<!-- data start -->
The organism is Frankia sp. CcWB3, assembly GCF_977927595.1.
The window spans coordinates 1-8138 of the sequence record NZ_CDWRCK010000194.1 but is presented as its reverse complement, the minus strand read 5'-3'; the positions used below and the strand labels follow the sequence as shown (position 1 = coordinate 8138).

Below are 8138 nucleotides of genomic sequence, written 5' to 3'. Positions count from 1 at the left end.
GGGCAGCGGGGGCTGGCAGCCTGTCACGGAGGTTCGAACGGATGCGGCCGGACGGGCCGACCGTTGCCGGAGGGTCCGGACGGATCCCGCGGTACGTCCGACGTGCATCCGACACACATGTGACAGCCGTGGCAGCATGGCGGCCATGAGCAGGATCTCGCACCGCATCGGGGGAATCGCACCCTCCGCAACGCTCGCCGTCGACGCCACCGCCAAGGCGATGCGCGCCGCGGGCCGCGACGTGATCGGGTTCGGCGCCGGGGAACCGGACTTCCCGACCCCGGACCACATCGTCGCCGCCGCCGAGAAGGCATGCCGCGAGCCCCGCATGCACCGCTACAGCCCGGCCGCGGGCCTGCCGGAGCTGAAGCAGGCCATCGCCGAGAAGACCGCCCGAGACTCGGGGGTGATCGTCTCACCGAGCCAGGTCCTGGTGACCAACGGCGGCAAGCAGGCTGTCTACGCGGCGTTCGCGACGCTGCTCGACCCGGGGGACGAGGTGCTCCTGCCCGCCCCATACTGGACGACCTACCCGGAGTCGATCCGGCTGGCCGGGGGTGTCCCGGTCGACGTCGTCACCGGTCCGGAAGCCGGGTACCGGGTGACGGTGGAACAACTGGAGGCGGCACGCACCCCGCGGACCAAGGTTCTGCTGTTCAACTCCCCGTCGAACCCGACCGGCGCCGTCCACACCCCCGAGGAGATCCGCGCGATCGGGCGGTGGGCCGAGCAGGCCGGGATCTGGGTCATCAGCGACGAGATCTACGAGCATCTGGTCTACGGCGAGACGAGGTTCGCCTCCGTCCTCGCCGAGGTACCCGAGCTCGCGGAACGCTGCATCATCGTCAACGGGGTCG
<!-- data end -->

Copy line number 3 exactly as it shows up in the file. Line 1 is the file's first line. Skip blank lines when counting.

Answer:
Below are 8138 nucleotides of genomic sequence, written 5' to 3'. Positions count from 1 at the left end.